Going into the Fort Lauderdale A1A half marathon, I had two goals. Have fun and get it done!
I can say, without a doubt, mission accomplished.
But of course, there’s a story that goes along with every race and this one is no exception.
This race was a last minute add in my established race schedule. A couple of weeks ago, we decided to take a last minute trip to Florida in celebration of my 12 year old’s birthday. He had big fishing plans. I had big relaxing on the beach and by the pool plans.
However… my parents live in Pompano Beach and they have been pushing this race since they watched the marathoners run past their house in years past.
And just like that, I was signed up for the A1A half! Now, I haven’t been actively training for the half marathon distance but I knew that I could go into it with the expectation of just enjoying the run and soaking it all in.
My mom was my personal chauffeur for the weekend and she made sure I got to and from both the expo and race without having to think about logistics. Isn’t that half the battle when it comes to planning for race day? I’m so grateful for her!
We visited the expo on Friday afternoon, right as it opened. My expo experience was quick and easy. It had great embellishments like a wrapped Lexus with all of the runner’s names, as well as a wall from Dick’s Sporting Goods that had the names of the runners.
The bib pickup was at the back of the hall and was arranged by last name. A photo ID was required for pick up and there was a bit of a line but it moved along. The t-shirts were at the next table over – separated by men and women cuts.
I’ll be honest, the shirt sizing feels off, which is a nothing new to me. I was going to inquire about switching up a size but there was a sign that said that shirts could only be switched on race day. I didn’t plan on carrying a shirt with me to the race so, oh well. Sticking with it! Along with the shirts we also got a goody bag filled with lots of things from the race sponsors and coupons.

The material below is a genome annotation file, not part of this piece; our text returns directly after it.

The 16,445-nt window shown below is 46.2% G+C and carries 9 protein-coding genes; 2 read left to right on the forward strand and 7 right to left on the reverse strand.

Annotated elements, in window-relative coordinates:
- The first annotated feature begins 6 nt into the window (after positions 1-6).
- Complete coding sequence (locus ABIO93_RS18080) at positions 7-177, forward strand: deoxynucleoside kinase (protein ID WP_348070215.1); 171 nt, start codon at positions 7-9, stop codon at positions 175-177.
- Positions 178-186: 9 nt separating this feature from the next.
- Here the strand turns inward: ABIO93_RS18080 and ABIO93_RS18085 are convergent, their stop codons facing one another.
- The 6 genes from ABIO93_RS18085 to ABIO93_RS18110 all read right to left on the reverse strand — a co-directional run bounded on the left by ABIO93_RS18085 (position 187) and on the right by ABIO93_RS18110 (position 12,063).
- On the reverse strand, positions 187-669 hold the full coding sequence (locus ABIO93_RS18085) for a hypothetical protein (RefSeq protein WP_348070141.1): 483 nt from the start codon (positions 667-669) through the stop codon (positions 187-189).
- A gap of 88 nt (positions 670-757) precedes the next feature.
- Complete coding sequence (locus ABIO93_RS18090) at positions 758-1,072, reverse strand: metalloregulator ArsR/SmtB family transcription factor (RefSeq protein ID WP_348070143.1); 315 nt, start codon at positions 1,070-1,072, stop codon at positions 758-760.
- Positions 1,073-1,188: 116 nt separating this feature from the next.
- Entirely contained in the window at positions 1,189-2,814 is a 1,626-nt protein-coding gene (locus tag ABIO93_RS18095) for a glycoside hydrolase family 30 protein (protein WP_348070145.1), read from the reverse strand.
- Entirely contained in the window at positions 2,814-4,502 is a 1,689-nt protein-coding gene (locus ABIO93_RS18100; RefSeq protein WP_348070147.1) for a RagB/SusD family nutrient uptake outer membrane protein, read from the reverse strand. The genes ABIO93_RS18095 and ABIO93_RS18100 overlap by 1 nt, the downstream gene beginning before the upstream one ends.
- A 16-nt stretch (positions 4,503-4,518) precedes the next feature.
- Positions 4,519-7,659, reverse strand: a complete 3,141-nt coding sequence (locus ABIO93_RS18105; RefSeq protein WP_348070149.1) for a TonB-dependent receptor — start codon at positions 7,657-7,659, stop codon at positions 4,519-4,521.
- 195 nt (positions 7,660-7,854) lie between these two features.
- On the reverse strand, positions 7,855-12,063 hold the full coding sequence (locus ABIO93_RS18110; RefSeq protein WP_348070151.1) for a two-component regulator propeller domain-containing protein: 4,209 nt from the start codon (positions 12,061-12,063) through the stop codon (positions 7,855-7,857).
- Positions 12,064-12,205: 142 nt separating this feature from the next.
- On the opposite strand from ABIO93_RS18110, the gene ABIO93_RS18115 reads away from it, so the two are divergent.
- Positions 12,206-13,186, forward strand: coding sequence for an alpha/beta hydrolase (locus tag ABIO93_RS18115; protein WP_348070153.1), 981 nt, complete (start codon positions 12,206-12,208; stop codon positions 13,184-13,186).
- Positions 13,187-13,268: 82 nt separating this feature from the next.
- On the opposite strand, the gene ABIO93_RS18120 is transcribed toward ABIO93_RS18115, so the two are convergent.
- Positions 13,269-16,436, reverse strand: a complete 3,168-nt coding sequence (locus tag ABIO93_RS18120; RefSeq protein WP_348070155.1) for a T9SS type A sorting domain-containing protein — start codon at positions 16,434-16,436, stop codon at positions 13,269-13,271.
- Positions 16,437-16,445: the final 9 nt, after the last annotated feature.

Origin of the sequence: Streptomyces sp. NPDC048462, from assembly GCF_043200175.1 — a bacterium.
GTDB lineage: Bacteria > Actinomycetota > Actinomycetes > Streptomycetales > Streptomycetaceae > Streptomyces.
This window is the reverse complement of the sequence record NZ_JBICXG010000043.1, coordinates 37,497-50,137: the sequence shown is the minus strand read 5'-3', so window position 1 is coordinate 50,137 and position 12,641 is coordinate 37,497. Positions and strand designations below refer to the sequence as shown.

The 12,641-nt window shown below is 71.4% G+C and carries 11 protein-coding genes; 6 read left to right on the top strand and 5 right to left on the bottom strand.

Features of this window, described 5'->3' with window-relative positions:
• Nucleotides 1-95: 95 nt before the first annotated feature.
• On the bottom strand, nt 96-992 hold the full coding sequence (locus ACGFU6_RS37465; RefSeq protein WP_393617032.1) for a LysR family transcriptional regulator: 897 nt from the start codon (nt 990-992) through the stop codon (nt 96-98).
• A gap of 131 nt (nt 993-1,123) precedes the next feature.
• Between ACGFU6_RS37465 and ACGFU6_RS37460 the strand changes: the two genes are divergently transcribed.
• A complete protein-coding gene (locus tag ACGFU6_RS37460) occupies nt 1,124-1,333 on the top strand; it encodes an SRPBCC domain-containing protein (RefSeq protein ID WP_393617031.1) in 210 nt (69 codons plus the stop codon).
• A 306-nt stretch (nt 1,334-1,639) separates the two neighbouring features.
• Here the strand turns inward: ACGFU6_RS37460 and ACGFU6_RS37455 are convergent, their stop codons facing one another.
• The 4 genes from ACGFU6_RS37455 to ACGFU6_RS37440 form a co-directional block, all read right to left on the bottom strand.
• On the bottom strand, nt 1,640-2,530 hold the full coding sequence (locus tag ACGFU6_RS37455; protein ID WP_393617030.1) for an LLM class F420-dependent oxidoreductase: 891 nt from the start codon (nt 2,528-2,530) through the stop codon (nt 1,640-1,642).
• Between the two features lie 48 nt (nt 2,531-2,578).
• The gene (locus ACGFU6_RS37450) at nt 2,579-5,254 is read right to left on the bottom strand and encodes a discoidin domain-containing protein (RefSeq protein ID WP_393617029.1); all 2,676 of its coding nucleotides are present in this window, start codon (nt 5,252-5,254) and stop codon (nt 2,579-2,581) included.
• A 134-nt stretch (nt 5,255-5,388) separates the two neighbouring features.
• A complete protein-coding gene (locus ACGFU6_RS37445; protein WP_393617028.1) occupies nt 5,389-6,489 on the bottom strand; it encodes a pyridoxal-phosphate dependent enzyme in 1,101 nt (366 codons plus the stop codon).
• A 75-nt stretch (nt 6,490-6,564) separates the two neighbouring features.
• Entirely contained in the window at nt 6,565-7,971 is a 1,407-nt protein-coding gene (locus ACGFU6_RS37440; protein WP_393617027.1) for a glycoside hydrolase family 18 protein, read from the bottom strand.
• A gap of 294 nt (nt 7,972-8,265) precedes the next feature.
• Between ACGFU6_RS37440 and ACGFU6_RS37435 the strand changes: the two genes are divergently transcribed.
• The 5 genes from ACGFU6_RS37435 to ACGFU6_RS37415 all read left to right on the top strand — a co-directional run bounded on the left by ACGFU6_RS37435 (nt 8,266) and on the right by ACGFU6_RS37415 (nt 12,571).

There was a heat advisory for the day of the race. Race organizers did a great job of keeping everyone informed through email and posts to Facebook. I was surprised that they don’t have more of a presence on Twitter, since that’s something I’m used to with big races. Given that it was going to be so warm, I made sure to hydrate the day before the race and planned to stop at every water station.
The race was schedule to begin at 6am, which meant that I set my alarm for 4am. Super mom was able to drop me about a block from the start line (because she’s awesome). I assumed that she would drive home and then come get me later, after the race. Instead she parked her car nearby and stayed for the entire race. (Again, because she’s awesome!)
At local races I’m usually able to walk around and stumble upon people I know but in Florida I was in a sea of unfamiliar faces. I knew a few of the BibRave Pros were going to be at the race so I shone the bat signal into the sky (aka – I sent a message out on social media) and soon Samantha found me! I can’t even tell you how great it was to see a smiling face in the crowd of people.
After the Star Spangled Banner was performed on saxophone (that was something different from the norm!), it was time to join the self-seeded corral.
I was pretty sure that I wasn’t going to be setting any records, so originally I placed myself near the 2:45 half pacer and figured I would see if I could hang with him for awhile (thanks for being so welcoming, Gary!). We started to run, people waiting to start the Susan G. Komen run were cheering along the chute, and I had a smile on my face.
And then, 2/10 of a mile in, this happened…
What the what?! Dumbfounded. I think that’s the right word to describe exactly how I felt as I just watched more and more and more of the train slowly make its way down the tracks. Should I pause my watch? Keep it going? Is this train ever going to end?
You could feel the tension in the crowd as we watched the train crawl by.